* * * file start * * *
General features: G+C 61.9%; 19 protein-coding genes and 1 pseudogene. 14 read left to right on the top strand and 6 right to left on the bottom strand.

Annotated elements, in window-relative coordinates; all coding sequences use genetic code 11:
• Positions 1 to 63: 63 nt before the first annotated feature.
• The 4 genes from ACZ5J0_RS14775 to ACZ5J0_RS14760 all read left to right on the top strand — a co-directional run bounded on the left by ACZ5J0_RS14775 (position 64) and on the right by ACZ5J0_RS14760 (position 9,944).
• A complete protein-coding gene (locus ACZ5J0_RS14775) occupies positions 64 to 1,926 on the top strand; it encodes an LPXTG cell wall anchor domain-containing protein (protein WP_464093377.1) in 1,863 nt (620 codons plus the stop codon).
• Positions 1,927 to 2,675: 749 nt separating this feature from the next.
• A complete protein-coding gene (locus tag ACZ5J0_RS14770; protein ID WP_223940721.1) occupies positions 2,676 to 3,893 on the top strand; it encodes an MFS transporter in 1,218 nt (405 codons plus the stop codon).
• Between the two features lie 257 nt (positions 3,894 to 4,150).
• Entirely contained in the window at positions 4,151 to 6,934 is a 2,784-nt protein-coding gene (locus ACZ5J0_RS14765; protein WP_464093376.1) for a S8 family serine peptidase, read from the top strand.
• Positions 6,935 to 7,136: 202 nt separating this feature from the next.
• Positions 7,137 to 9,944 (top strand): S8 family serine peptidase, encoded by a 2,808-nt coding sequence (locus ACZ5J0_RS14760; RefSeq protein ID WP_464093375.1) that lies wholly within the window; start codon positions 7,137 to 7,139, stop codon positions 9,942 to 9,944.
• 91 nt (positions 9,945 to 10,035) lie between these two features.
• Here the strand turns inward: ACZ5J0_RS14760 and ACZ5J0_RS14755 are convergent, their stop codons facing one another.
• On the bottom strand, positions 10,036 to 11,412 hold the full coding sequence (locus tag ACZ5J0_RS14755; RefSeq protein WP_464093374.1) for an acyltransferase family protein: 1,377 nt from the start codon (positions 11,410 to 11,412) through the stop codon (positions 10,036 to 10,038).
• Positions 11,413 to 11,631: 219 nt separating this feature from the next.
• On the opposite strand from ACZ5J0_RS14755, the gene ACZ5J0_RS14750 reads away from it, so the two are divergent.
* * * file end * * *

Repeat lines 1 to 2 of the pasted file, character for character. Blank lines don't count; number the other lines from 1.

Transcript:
General features: G+C 61.9%; 19 protein-coding genes and 1 pseudogene. 14 read left to right on the top strand and 6 right to left on the bottom strand.

Annotated elements, in window-relative coordinates; all coding sequences use genetic code 11: